Shasta, a 10-month-old Australian shepherd, was killed by a Conibear trap last month near Winlaw. Her owners want the law regulating where traps can be placed changed. Photo submitted

B.C. man wants trapping laws changed after dog killed

Louis Seguin’s 10-month-old Australian shepherd died in a body-gripping trap last month

Louis Seguin heard a cry from his dog and thought she had been attacked by a bear or cougar.

Instead Seguin and his partner Anik discovered Shasta, their 10-month-old Australian shepherd, with a body-gripping trap around her head. She was a short distance away from where the couple were taking a daily walk near their home in Winlaw, northeast of Nelson, on Nov. 23.

The couple tried to free Shasta, but didn’t know how to open the trap. She died less than 10 minutes later.

“She was so ready for life,” said Seguin. “We didn’t know these things were out there.”

Body-gripping, or Conibear, traps are a popular means of trapping — and killing — wildlife such as raccoons and beavers. In B.C., placement of these traps — up to a certain size — is legal within 200 metres of dwellings.

The trap that killed Shasta was next to a forest service road leading off of the Trozzo Creek trail north of Winlaw. Seguin said he and Anik have walked the road almost every day for 12 years.

Seguin added the trail is popular with families, but a conservation officer told him the next day the trap that killed Shasta was legally sized and placed.

“If you are going to put out these lethal traps, go up five kilometres, go up the mountain where nobody is around,” he said. “There was literally a house 200 metres from the gate and [they] put their trap [there].”

Seguin wants the trapping laws changed. He’s hired a lawyer and started a petition to not only change the distance traps can be placed from dwellings to at least two kilometres, but also to make sure they are marked with signs.

“It seems outdated to me, or just ridiculous.”

Obtaining a trapping licence in B.C. costs a $40 annual fee and requires completion of a training course. Trappers are also required to check their traps every 72 hours.

Blair Thin, a conservation officer in Castlegar, said it’s unusual for domestic pets to get caught in traps, but that it does occasionally happen. He added the most common complaints conservation officers receive are related to wildlife activity, or traps that have been improperly set.

There is no law requiring warning signs where traps are laid, and Thin said he understands why trappers don’t do it.

“They know that some people are probably against trapping,” said Thin. “So if you’re posting saying there are active traps in an area, then people will interfere with these lawfully set traps.”

That doesn’t fly with Seguin, who said he doesn’t want anyone else to go through the trauma of watching their pet die in a trap.

“It was pretty traumatic. It was just so out of nowhere, too. Just our usual walk but the accident was just so intense.”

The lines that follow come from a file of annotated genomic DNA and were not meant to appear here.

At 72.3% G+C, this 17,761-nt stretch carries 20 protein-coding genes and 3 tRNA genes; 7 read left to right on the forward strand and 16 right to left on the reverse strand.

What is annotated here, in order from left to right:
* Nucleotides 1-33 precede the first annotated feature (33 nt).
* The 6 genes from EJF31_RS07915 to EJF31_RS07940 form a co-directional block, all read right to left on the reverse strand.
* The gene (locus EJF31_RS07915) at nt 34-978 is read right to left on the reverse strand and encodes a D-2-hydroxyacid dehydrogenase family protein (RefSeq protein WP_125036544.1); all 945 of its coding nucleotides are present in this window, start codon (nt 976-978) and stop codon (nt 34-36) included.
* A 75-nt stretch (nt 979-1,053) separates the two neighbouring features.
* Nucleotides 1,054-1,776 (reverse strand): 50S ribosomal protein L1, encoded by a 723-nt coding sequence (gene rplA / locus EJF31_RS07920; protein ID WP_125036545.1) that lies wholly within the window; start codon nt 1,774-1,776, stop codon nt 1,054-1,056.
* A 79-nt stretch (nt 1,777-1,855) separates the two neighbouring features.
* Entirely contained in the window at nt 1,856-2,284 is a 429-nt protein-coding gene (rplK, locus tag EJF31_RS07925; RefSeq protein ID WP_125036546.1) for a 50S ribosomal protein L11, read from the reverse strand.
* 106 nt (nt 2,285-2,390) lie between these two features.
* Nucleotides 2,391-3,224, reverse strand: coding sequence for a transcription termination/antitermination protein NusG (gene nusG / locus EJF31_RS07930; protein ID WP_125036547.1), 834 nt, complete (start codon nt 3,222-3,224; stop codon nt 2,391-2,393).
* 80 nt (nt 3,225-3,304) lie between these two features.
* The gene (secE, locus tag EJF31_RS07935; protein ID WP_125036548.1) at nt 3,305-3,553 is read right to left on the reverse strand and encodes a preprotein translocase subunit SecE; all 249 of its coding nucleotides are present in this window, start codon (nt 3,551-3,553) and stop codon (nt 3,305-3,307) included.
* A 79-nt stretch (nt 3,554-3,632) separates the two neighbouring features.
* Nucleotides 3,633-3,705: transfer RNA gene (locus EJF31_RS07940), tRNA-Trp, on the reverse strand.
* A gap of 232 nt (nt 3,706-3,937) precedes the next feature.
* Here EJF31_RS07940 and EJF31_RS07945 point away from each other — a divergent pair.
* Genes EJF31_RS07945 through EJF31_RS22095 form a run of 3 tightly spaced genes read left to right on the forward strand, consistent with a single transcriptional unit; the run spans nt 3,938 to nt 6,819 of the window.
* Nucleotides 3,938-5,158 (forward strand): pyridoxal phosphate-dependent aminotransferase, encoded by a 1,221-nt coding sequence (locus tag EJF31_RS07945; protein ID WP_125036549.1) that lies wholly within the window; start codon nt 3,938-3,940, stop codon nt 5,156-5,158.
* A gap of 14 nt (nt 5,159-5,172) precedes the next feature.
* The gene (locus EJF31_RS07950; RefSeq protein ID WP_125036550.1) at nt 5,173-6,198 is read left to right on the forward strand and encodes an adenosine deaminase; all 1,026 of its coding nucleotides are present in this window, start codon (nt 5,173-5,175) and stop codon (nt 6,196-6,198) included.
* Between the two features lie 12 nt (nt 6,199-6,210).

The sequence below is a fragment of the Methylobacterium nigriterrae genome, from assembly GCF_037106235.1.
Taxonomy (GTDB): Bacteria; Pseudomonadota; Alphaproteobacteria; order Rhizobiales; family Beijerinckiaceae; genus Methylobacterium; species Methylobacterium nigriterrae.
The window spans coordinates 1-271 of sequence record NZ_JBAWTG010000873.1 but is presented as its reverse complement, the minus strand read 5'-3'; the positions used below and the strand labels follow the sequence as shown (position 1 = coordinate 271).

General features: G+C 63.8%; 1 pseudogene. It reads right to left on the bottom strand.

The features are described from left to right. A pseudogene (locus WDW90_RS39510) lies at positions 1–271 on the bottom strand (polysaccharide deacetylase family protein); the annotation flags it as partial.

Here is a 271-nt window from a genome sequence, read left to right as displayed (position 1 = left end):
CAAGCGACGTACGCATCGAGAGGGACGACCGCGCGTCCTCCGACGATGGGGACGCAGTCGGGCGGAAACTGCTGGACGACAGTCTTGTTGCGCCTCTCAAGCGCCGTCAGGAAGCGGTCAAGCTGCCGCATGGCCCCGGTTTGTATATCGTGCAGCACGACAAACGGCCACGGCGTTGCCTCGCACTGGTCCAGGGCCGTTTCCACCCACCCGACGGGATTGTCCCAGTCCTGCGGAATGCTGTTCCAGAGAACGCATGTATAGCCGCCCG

tyler.harper@nelsonstar.com

Like us on Facebook and follow us on Twitter

Just Posted

Kelowna man arrested after allegedly setting blaze near Fire Department

The man was allegedly seen lighting bushes on fire near the Kelowna Fire Department

Kelowna mothers to share grief, spread awareness for Overdose Day

Moms Stop the Harm is hosting an event for International Overdose Awareness Day in Kerry Park

Latino-American rock ‘n’ roll band The Mavericks coming to Kelowna

Kelowna is the only B.C. stop on the band’s worldwide tour

UBC Okanagan Heat score 10 goals in pre-season double-header

Two exhibition wins in the U.S. to start the year for the mens Heat squad

Kelowna transit system to add new routes in September

The decision is due to increase in demand, according to BC Transit

VIDEO: Could we BE any more excited? ‘Friends’ fans go crazy for merch

Movie theatres will show select episodes to mark the NBC series’ 25th anniversary

Penticton man sentenced in non-fatal 2017 shooting

Elkena Michael Knauff sentenced to seven and a half months in jail

Bodies of two missing Surrey men found near Ashcroft

Ryan Provencher and Richard Scurr have been missing since July 17

Kamloops RCMP locate and arrest man who fled from police

The 22-year-old male was wanted in relation to a domestic violence investigation

Five hedgehogs quickly adopted after being left at BC SPCA

Lucky new owners picked up their pets from Maple Ridge branch on Aug. 20

COLUMN: Much to enjoy at Ryga Arts Festival

As I learn about George Ryga and his contributions, it is clear why this festival carries his name

Okanagan RCMP superintendent helps with arrest

Vernon Supt. Shawna Baher arrests man for theft; turns out to be suspect in assault and robbery

B.C. cricket players get interrupted by racist remark

Community has had protocols in place for years to respond to prejudice

Most Read